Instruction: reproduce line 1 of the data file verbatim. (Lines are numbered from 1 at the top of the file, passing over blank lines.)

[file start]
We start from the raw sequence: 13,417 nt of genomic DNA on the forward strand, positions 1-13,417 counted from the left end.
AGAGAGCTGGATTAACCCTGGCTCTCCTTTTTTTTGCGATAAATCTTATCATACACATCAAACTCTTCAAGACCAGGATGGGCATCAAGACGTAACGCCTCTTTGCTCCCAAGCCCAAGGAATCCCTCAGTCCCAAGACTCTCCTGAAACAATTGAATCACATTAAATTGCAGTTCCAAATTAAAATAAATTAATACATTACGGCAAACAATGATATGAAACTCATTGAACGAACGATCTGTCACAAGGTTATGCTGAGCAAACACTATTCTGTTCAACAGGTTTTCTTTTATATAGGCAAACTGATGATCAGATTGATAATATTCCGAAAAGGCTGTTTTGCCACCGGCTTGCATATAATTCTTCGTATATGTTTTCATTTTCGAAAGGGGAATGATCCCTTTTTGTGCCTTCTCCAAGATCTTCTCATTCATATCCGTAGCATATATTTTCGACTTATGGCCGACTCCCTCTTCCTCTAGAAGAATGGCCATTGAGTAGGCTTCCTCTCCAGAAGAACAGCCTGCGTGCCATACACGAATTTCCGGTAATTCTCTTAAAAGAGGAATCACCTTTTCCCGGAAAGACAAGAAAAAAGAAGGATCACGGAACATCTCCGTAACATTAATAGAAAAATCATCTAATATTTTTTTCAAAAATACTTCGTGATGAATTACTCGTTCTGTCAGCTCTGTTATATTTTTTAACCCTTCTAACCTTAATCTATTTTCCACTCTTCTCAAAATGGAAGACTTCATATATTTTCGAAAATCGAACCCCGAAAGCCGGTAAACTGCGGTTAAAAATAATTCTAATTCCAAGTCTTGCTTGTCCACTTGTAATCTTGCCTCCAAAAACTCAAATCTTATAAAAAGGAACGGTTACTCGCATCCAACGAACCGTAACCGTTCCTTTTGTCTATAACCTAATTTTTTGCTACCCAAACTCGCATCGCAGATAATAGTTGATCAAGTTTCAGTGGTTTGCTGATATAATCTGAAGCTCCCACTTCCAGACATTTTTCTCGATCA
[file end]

We start from the raw sequence: 13,417 nt of genomic DNA on the forward strand, positions 1-13,417 counted from the left end.